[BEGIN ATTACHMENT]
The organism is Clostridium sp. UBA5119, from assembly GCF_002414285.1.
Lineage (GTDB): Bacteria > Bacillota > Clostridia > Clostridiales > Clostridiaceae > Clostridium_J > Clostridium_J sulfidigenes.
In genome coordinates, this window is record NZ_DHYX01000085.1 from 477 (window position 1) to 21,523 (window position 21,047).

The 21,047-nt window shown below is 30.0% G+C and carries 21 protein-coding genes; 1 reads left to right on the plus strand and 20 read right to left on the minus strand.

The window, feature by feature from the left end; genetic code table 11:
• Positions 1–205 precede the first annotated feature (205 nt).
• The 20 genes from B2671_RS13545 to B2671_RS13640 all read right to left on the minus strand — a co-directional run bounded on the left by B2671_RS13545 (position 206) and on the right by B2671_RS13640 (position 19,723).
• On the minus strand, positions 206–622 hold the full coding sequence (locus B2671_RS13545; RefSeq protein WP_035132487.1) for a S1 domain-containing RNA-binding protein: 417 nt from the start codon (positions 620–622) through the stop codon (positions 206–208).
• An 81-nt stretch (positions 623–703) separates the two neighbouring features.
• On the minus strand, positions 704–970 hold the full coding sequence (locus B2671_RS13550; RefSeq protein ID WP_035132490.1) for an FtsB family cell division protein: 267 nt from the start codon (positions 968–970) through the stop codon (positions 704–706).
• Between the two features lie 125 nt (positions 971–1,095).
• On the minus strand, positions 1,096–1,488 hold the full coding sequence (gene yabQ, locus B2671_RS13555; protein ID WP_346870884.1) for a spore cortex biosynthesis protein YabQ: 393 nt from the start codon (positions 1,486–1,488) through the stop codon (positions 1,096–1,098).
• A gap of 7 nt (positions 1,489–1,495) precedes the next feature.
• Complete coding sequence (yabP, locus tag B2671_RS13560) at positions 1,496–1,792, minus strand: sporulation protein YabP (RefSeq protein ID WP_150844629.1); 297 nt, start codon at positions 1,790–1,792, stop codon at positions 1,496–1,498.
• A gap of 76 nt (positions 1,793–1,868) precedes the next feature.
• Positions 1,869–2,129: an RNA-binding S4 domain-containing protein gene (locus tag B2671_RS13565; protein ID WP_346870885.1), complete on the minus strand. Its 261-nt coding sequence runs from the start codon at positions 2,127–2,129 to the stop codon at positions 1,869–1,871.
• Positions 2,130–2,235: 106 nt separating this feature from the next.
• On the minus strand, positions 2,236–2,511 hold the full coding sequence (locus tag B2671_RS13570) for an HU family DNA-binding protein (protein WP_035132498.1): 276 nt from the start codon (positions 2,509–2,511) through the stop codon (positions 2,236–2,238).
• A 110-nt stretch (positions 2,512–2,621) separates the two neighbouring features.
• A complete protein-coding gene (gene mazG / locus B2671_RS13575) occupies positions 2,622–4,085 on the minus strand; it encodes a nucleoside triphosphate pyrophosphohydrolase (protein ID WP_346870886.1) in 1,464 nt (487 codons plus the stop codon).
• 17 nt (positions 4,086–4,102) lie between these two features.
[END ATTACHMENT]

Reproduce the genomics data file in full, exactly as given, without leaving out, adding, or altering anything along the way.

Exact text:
The organism is Clostridium sp. UBA5119, from assembly GCF_002414285.1.
Lineage (GTDB): Bacteria > Bacillota > Clostridia > Clostridiales > Clostridiaceae > Clostridium_J > Clostridium_J sulfidigenes.
In genome coordinates, this window is record NZ_DHYX01000085.1 from 477 (window position 1) to 21,523 (window position 21,047).

The 21,047-nt window shown below is 30.0% G+C and carries 21 protein-coding genes; 1 reads left to right on the plus strand and 20 read right to left on the minus strand.

The window, feature by feature from the left end; genetic code table 11:
• Positions 1–205 precede the first annotated feature (205 nt).
• The 20 genes from B2671_RS13545 to B2671_RS13640 all read right to left on the minus strand — a co-directional run bounded on the left by B2671_RS13545 (position 206) and on the right by B2671_RS13640 (position 19,723).
• On the minus strand, positions 206–622 hold the full coding sequence (locus B2671_RS13545; RefSeq protein WP_035132487.1) for a S1 domain-containing RNA-binding protein: 417 nt from the start codon (positions 620–622) through the stop codon (positions 206–208).
• An 81-nt stretch (positions 623–703) separates the two neighbouring features.
• On the minus strand, positions 704–970 hold the full coding sequence (locus B2671_RS13550; RefSeq protein ID WP_035132490.1) for an FtsB family cell division protein: 267 nt from the start codon (positions 968–970) through the stop codon (positions 704–706).
• Between the two features lie 125 nt (positions 971–1,095).
• On the minus strand, positions 1,096–1,488 hold the full coding sequence (gene yabQ, locus B2671_RS13555; protein ID WP_346870884.1) for a spore cortex biosynthesis protein YabQ: 393 nt from the start codon (positions 1,486–1,488) through the stop codon (positions 1,096–1,098).
• A gap of 7 nt (positions 1,489–1,495) precedes the next feature.
• Complete coding sequence (yabP, locus tag B2671_RS13560) at positions 1,496–1,792, minus strand: sporulation protein YabP (RefSeq protein ID WP_150844629.1); 297 nt, start codon at positions 1,790–1,792, stop codon at positions 1,496–1,498.
• A gap of 76 nt (positions 1,793–1,868) precedes the next feature.
• Positions 1,869–2,129: an RNA-binding S4 domain-containing protein gene (locus tag B2671_RS13565; protein ID WP_346870885.1), complete on the minus strand. Its 261-nt coding sequence runs from the start codon at positions 2,127–2,129 to the stop codon at positions 1,869–1,871.
• Positions 2,130–2,235: 106 nt separating this feature from the next.
• On the minus strand, positions 2,236–2,511 hold the full coding sequence (locus tag B2671_RS13570) for an HU family DNA-binding protein (protein WP_035132498.1): 276 nt from the start codon (positions 2,509–2,511) through the stop codon (positions 2,236–2,238).
• A 110-nt stretch (positions 2,512–2,621) separates the two neighbouring features.
• A complete protein-coding gene (gene mazG / locus B2671_RS13575) occupies positions 2,622–4,085 on the minus strand; it encodes a nucleoside triphosphate pyrophosphohydrolase (protein ID WP_346870886.1) in 1,464 nt (487 codons plus the stop codon).
• 17 nt (positions 4,086–4,102) lie between these two features.